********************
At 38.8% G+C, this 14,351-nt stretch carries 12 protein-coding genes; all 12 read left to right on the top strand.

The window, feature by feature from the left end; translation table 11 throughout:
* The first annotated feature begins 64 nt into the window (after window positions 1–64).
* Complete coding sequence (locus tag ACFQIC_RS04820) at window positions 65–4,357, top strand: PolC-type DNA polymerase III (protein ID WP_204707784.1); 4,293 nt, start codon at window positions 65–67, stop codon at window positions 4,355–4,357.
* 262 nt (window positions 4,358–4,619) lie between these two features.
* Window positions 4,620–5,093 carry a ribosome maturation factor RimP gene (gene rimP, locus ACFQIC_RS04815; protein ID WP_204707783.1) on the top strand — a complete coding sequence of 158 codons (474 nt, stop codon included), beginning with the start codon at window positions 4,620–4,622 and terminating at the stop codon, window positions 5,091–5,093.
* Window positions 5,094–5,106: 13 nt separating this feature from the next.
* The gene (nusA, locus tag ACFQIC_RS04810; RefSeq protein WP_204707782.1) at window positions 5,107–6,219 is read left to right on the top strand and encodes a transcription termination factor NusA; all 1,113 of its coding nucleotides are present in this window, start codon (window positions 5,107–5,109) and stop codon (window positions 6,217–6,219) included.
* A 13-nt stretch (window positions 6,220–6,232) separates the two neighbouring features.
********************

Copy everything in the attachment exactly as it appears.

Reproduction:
At 38.8% G+C, this 14,351-nt stretch carries 12 protein-coding genes; all 12 read left to right on the top strand.

The window, feature by feature from the left end; translation table 11 throughout:
* The first annotated feature begins 64 nt into the window (after window positions 1–64).
* Complete coding sequence (locus tag ACFQIC_RS04820) at window positions 65–4,357, top strand: PolC-type DNA polymerase III (protein ID WP_204707784.1); 4,293 nt, start codon at window positions 65–67, stop codon at window positions 4,355–4,357.
* 262 nt (window positions 4,358–4,619) lie between these two features.
* Window positions 4,620–5,093 carry a ribosome maturation factor RimP gene (gene rimP, locus ACFQIC_RS04815; protein ID WP_204707783.1) on the top strand — a complete coding sequence of 158 codons (474 nt, stop codon included), beginning with the start codon at window positions 4,620–4,622 and terminating at the stop codon, window positions 5,091–5,093.
* Window positions 5,094–5,106: 13 nt separating this feature from the next.
* The gene (nusA, locus tag ACFQIC_RS04810; RefSeq protein WP_204707782.1) at window positions 5,107–6,219 is read left to right on the top strand and encodes a transcription termination factor NusA; all 1,113 of its coding nucleotides are present in this window, start codon (window positions 5,107–5,109) and stop codon (window positions 6,217–6,219) included.
* A 13-nt stretch (window positions 6,220–6,232) separates the two neighbouring features.